In March, David Gillerman, the European real estate head of New York hedge fund Och-Ziff Capital Management, attended the MIPIM property show in Cannes to attend an important meeting.
In town to speak with Gillerman were Nick Leslau, the chairman of London property company Prestbury Investment Holdings, and his advisors from Morgan Stanley. The topic of the day was not the weather, food or attractions in the south of France, but a breakthrough capital markets event. As the companies made public only last month, Och-Ziff will back the London IPO of Prestbury's Max Property Group.
The listing will allow Leslau's highly-regarded Prestbury team to raise capital in anticipation of what most people consider will be a glorious period to acquire UK real estate. But it also signals how much the market has changed.
Prestbury's having no assets to put into a fund is regarded as a strength of the offering. Leslau and team do not have to get bogged down with tricky valuations at a time when there is hardly any transactional evidence.
Leslau and Morgan Stanley have concluded that from fundraising and governance perspectives, it is more burdensome now to raise and manage a private fund. Better run a public company, they reason.
Do you feel the need to read that again? Such are the demands limited partners place on their GPs nowadays, even taking into account the regulatory framework of a listing, there is probably less governance and associated issues involved with making key investment decisions in a public company than there are in putting equity to work in a private equity real estate fund or club deal structure.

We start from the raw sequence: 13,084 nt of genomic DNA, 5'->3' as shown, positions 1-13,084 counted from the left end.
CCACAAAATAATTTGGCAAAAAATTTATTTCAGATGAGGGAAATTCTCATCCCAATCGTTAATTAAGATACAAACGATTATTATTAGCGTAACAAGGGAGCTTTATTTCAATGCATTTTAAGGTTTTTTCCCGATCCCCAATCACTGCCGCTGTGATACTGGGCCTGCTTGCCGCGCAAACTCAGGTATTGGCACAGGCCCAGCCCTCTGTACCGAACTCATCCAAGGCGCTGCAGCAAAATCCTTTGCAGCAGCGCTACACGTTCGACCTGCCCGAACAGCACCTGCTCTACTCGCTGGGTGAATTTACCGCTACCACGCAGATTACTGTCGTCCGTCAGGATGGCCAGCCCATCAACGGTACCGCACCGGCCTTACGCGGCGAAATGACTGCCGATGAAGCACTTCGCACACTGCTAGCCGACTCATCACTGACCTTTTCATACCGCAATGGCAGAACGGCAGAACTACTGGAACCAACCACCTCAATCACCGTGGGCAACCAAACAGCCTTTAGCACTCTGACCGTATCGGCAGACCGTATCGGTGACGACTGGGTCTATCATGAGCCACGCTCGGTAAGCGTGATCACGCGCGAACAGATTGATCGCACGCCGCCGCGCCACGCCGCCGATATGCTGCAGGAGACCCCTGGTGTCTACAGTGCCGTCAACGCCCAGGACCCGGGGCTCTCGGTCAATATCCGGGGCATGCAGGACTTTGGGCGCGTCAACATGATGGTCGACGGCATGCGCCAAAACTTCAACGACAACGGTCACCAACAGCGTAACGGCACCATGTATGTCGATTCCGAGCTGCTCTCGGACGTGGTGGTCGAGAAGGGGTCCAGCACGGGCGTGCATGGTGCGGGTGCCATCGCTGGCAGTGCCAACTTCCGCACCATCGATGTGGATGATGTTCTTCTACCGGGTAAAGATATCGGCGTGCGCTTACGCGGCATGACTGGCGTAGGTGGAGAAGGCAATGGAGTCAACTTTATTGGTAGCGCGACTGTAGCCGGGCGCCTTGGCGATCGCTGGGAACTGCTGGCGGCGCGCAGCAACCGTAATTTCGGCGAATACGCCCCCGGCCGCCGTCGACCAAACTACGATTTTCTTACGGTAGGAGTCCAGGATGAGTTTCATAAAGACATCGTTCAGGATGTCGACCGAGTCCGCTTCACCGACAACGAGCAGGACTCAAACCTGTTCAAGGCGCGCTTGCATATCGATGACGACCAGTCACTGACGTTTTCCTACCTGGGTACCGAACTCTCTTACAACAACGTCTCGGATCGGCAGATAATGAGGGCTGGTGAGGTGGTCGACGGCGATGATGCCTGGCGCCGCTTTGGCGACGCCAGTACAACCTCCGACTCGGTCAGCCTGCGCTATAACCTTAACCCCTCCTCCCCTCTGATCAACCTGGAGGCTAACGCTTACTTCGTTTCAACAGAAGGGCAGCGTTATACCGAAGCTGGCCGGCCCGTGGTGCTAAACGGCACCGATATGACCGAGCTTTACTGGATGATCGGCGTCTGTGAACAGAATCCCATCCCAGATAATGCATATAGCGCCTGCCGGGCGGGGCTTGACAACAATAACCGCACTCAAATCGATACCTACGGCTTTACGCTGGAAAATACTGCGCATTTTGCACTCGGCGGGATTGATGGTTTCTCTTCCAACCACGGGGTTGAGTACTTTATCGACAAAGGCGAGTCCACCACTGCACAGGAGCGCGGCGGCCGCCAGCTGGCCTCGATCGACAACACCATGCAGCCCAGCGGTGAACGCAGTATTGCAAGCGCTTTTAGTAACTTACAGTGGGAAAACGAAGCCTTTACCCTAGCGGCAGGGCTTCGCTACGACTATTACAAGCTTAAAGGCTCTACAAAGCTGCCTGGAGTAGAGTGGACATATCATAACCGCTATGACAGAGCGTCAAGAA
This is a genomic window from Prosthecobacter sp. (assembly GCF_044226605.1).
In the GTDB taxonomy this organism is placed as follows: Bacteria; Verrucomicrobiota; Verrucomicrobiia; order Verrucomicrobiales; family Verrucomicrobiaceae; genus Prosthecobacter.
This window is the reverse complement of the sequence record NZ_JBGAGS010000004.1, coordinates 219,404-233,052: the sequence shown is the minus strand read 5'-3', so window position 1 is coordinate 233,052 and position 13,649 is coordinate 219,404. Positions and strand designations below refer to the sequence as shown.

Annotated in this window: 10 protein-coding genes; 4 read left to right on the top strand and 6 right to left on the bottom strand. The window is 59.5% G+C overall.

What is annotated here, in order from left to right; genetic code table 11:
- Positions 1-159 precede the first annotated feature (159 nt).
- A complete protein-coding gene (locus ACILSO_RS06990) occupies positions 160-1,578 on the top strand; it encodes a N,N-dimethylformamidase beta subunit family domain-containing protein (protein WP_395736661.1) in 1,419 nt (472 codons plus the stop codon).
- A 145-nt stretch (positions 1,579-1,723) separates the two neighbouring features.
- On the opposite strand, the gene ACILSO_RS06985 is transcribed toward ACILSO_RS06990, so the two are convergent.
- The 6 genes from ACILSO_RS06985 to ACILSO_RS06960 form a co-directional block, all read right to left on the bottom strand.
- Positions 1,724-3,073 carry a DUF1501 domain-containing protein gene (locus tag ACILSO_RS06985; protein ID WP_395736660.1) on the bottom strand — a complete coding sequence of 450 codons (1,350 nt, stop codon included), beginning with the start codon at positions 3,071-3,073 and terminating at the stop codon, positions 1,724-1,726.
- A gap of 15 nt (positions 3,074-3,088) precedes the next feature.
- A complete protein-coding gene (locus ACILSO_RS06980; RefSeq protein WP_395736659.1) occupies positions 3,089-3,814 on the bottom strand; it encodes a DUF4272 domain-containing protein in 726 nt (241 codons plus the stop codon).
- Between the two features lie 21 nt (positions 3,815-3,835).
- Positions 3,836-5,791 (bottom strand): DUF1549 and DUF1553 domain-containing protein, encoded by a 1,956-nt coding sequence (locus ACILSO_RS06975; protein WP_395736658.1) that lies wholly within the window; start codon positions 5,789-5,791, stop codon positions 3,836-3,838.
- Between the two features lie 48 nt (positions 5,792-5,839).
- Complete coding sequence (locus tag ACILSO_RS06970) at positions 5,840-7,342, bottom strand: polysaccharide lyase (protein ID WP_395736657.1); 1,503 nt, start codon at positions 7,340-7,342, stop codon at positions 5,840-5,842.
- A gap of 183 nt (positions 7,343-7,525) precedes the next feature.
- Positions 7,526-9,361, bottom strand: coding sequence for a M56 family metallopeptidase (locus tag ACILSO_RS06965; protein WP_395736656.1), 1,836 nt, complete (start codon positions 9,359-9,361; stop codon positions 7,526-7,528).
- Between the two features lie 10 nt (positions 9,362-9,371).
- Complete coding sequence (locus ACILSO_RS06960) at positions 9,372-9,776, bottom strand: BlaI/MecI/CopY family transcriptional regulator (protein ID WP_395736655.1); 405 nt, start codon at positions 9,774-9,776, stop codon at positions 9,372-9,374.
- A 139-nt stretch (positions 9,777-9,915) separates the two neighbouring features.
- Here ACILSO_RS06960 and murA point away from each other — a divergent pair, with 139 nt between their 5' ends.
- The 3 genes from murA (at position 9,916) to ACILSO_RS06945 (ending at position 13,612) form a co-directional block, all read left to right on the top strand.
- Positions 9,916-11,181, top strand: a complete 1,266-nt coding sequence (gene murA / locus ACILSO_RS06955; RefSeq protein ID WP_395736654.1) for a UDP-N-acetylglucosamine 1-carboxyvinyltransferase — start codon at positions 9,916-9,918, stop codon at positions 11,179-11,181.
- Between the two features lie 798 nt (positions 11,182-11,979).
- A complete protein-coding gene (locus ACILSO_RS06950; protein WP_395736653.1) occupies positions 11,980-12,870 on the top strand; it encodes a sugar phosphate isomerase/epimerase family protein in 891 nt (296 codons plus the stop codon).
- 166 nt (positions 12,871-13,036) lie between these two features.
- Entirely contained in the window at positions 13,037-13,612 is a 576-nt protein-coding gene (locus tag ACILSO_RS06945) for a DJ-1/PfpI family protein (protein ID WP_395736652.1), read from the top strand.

From fundraising and governance perspectives, it is more burdensome now to raise and manage a private fund. [It's] better to run a public company.
Leslau prefers discretionary investing and he is unused to reporting on issues beyond those necessary under stock exchange rules. The last thing he wants is a cumbersome decision-making process.
The investors in the free float are thought to be UK institutional investors, not sovereign wealth funds and fast-moving hedge funds. “Sticky” institutions are exactly the type you want in your IPO.
Of course, Och-Ziff is a hedge fund, but not the quick-trading or nearly extinct kind. If you study the group's background, you will find it managed 8 percent growth even when the tech bubble burst at the turn of the decade.
As Daniel Och said recently in a presentation, it is quite diversified in terms of long-short exposure, credit and private investments and traditionally it has never believed in significant leverage or in large single directional bets. It is also hot on disclosure and risk management.
And though it got hurt in the last quarter of 2008 with heavy redemptions, it is seeing redemption levels ease now. It wants to expand product type and geographies and generally expand assets under management. Most importantly, it wants to take advantage of “dislocations” in the market, hence its participation in Max Property.
Och-Ziff is a cornerstone investor, committing around £35 million to the new company, while the management team and affiliates have put in around £25 million of their own money. Och-Ziff will, of course, earn fees along with the management company, and will earn a share of the promote. (The fees are de minimis once you remove the costs of running the vehicle and they only get 22.5 percent of the surplus).
So Leslau has found a hedge fund partner willing and able to get involved at a time when most people assume hedge funds are shot. At press time they were on track to go public on 27 May, hoping to raise up to £200 million (€227 million; $309 million).
Once they've gone public, the task will be to go out and buy assets in order to make the story work. The UK property industry will watch with interest, but for now we should focus on the issues that the IPO itself highlights beyond confirming that many institutions feel today is a great time to be buying.